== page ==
Thursday, Feb. 24, Yuliya Ladygina, Helena Rubinstein University Endowed Fellow in the Humanities and assistant professor of Russian and Global Studies at Penn State University, presented her lecture “Hauntology, Ruins, Macabre and a Promise of a Brighter Future in Valentyn Vasyanovych’s Atlantis” to guests in Washington Hall.
Ladygina led the second Tepper Speaker Series event hosted by the College of William and Mary Russian and Post-Soviet Studies program this week.
“This is a very important and difficult time. We are commemorating a year of full-scale, unjustifiable and brutal invasion, and almost nine years of ongoing war in Ukraine,” Ladygina said.
Her presentation focused on her recent research: “The Reel Story of Russia’s War Against Ukraine,” which analyzes over 40 films to understand the cinematic representation of Ukrainian society since 2014. Research topics include the Euromaidan protests, Russian annexation of Crimea, the DonbasWar and the current Russian invasion.
“It’s part of my mission to talk to people and answer questions,” Ladygina said. “I’m originally from Ukraine. Both my cousins are active-duty soldiers who are serving on the front.”
Ladygina argues that “Atlantis” (2019) shows how Ukrainian society can wrestle with its past once conflict stops.
“[The film] is set in the bombed out Ukraine of 2025, victorious in its war against Russia, but left in social, economic and environmental ruins,” Ladygina said. “The film’s crumbling world is barely distant enough to qualify as speculative fiction. Yet the focus is not on politics. It is really on the Ukrainian people and how they adjust to the after-effects of the war.”
“Atlantis” tackles themes of post-traumatic stress disorder, suicide and trauma — all filmed before the Russian invasion began in 2022.
“Locations were filmed around the city of Mariupol, which was besieged and largely destroyed by Russian forces last spring,” Ladygina said. “The most recognizable of them, the blast furnace facility of the Azovstal Metallurgical Combine became the most emblematic site of Ukrainian resistance during the siege.”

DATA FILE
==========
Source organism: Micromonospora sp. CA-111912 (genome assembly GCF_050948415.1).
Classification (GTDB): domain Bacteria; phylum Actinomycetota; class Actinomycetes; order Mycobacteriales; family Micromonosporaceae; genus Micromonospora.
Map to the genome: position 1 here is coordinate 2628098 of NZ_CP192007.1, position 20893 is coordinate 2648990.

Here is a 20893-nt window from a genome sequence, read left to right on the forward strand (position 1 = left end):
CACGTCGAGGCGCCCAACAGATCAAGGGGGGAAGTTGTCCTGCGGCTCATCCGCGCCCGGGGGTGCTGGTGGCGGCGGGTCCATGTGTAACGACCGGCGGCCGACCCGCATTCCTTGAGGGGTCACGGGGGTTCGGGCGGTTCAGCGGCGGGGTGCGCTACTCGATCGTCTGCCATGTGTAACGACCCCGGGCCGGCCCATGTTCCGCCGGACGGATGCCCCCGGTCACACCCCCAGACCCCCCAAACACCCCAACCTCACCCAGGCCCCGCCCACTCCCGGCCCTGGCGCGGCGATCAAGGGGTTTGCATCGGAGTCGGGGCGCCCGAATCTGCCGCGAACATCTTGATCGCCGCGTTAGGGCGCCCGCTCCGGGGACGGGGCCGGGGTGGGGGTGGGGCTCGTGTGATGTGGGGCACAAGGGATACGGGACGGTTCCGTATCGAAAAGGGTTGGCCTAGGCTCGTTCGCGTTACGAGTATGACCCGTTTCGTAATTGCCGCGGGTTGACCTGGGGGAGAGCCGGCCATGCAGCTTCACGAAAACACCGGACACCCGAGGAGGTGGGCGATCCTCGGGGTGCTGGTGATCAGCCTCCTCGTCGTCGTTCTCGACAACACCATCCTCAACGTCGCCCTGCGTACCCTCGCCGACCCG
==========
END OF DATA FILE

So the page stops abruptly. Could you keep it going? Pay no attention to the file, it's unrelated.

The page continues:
Russian Studies Program Director and Professor of Russian Studies Dr. Elena Prokhorova helped organize the event and expanded on themes of the film.
“It’s a very dystopian and gloomy picture,” Prokhorova said. “The world that it shows after the Ukrainian victory is completely devastating.”
Prokhorova also detailed how post-Soviet Russian politics under current Russian president Vladimir Putin explain the roots of the conflict.
“Since 2004 and the Orange Revolution, Putin has been watching Ukraine basically go in the opposite direction from Russia,” Prokhorova said. “It is a war of imperial aggression and territorial conquest.”
Ladygina related the concept of hauntology, the repressed histories or phantoms of an imagined future, to Ukraine and other post-Soviet spaces.
She described a country in ideological limbo — one that is neither Russian nor Western. According to Ladygina, the ghosts haunting Ukraine refer not only to unreckoned terrors under Soviet rule, but also empty promises and dreams from before and after the end of the Cold War.
Ladygina argued that post-2014 Ukrainian ideas of political mobilization and civic nationalism clash with a weaponization of history by Putin, who seeks to tie the two nations together.
“I’m using scholarship to show how Ukrainian filmmakers deconstruct Russia’s use of selective memory, especially of World War II, to legitimize its military operations and interventions in Southeastern Ukraine,” she said.
Ladygina also explained the usage of Russian soft power in Ukraine.
“It’s not only conventional warfare — boots on the ground and arms in hand,” Ladygina said. “It’s also the culture, the history, the information, the propaganda that is crucial in shaping the events.”
Ladygina described how the Donbas region in eastern Ukraine has often been portrayed as the industrial heartland of the Soviet Union, even after its collapse, connecting the real-life filming locations to reality.
She also mentioned that Western optimism after the Cold War failed to see the negative ripple effects of the Soviet Union’s collapse on countries like Ukraine.
“The ghost of another future that never really materialized was the future of democratic capitalism and liberal order,” Ladygina said.
She suggested that cinematic representations like “Atlantis” may help forge a path forward.
“This film could serve as a guide to Ukraine’s post-Soviet decommunization and its ongoing struggle to forge a new vision for its future, which is not necessarily a carbon copy of Western liberal democracy or type of capitalism,” Ladygina said.
David Berger ’25 shared his thoughts after the event ended.
“There’s a lot of symbolism that points to a more hopeful future, especially in regards to Russia right now and the war in Ukraine,” Berger said. “It’s kind of terrifying how this film predicted that this would be the climate that we are in right now.”
Prokhorova elaborated on the platform that the Tepper Speaker Series events provide.
“We see our jobs as basically keeping Ukraine front of mind all the time,” Prokhorova said. “The fact that Ukraine is not in the front of the newspaper does not mean the war or atrocities have stopped. Russia would love for this to fall off the radar. So our job is to organize these events.”
“We are very aware that this war just shows we need to decolonize Slavic studies,” Prokhorova said. “A lot of the things that are considered Russian [in the region] are not.”